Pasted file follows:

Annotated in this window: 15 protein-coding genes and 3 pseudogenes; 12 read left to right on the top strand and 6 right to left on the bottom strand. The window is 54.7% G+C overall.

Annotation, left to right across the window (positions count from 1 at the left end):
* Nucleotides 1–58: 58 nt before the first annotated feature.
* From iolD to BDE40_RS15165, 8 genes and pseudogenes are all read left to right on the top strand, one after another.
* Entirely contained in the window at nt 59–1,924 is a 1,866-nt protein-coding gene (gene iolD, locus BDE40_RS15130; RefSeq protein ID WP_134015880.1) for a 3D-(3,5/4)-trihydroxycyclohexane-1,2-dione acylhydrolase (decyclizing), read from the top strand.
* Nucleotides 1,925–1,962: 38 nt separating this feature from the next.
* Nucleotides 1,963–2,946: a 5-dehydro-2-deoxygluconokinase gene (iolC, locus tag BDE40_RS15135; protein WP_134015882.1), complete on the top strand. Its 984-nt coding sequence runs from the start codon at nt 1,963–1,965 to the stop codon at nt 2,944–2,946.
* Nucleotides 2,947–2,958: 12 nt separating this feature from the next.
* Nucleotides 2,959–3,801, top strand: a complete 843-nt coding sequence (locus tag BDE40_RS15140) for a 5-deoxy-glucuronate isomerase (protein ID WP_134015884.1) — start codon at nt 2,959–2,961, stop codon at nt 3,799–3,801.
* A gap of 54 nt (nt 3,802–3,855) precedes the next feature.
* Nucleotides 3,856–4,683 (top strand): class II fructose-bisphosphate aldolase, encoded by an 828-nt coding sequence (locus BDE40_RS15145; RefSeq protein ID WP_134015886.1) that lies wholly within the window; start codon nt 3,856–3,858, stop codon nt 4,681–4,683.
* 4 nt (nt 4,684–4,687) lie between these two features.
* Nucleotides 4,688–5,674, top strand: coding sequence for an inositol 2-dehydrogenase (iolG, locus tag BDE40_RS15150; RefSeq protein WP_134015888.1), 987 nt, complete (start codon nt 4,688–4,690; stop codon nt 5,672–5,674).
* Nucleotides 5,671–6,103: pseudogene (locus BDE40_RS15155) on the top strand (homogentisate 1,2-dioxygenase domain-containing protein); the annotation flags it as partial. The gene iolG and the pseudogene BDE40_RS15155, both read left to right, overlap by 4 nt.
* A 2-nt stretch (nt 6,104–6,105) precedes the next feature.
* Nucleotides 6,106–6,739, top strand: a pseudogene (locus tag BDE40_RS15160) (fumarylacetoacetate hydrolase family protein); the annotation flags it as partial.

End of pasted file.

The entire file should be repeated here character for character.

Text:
Annotated in this window: 15 protein-coding genes and 3 pseudogenes; 12 read left to right on the top strand and 6 right to left on the bottom strand. The window is 54.7% G+C overall.

Annotation, left to right across the window (positions count from 1 at the left end):
* Nucleotides 1–58: 58 nt before the first annotated feature.
* From iolD to BDE40_RS15165, 8 genes and pseudogenes are all read left to right on the top strand, one after another.
* Entirely contained in the window at nt 59–1,924 is a 1,866-nt protein-coding gene (gene iolD, locus BDE40_RS15130; RefSeq protein ID WP_134015880.1) for a 3D-(3,5/4)-trihydroxycyclohexane-1,2-dione acylhydrolase (decyclizing), read from the top strand.
* Nucleotides 1,925–1,962: 38 nt separating this feature from the next.
* Nucleotides 1,963–2,946: a 5-dehydro-2-deoxygluconokinase gene (iolC, locus tag BDE40_RS15135; protein WP_134015882.1), complete on the top strand. Its 984-nt coding sequence runs from the start codon at nt 1,963–1,965 to the stop codon at nt 2,944–2,946.
* Nucleotides 2,947–2,958: 12 nt separating this feature from the next.
* Nucleotides 2,959–3,801, top strand: a complete 843-nt coding sequence (locus tag BDE40_RS15140) for a 5-deoxy-glucuronate isomerase (protein ID WP_134015884.1) — start codon at nt 2,959–2,961, stop codon at nt 3,799–3,801.
* A gap of 54 nt (nt 3,802–3,855) precedes the next feature.
* Nucleotides 3,856–4,683 (top strand): class II fructose-bisphosphate aldolase, encoded by an 828-nt coding sequence (locus BDE40_RS15145; RefSeq protein ID WP_134015886.1) that lies wholly within the window; start codon nt 3,856–3,858, stop codon nt 4,681–4,683.
* 4 nt (nt 4,684–4,687) lie between these two features.
* Nucleotides 4,688–5,674, top strand: coding sequence for an inositol 2-dehydrogenase (iolG, locus tag BDE40_RS15150; RefSeq protein WP_134015888.1), 987 nt, complete (start codon nt 4,688–4,690; stop codon nt 5,672–5,674).
* Nucleotides 5,671–6,103: pseudogene (locus BDE40_RS15155) on the top strand (homogentisate 1,2-dioxygenase domain-containing protein); the annotation flags it as partial. The gene iolG and the pseudogene BDE40_RS15155, both read left to right, overlap by 4 nt.
* A 2-nt stretch (nt 6,104–6,105) precedes the next feature.
* Nucleotides 6,106–6,739, top strand: a pseudogene (locus tag BDE40_RS15160) (fumarylacetoacetate hydrolase family protein); the annotation flags it as partial.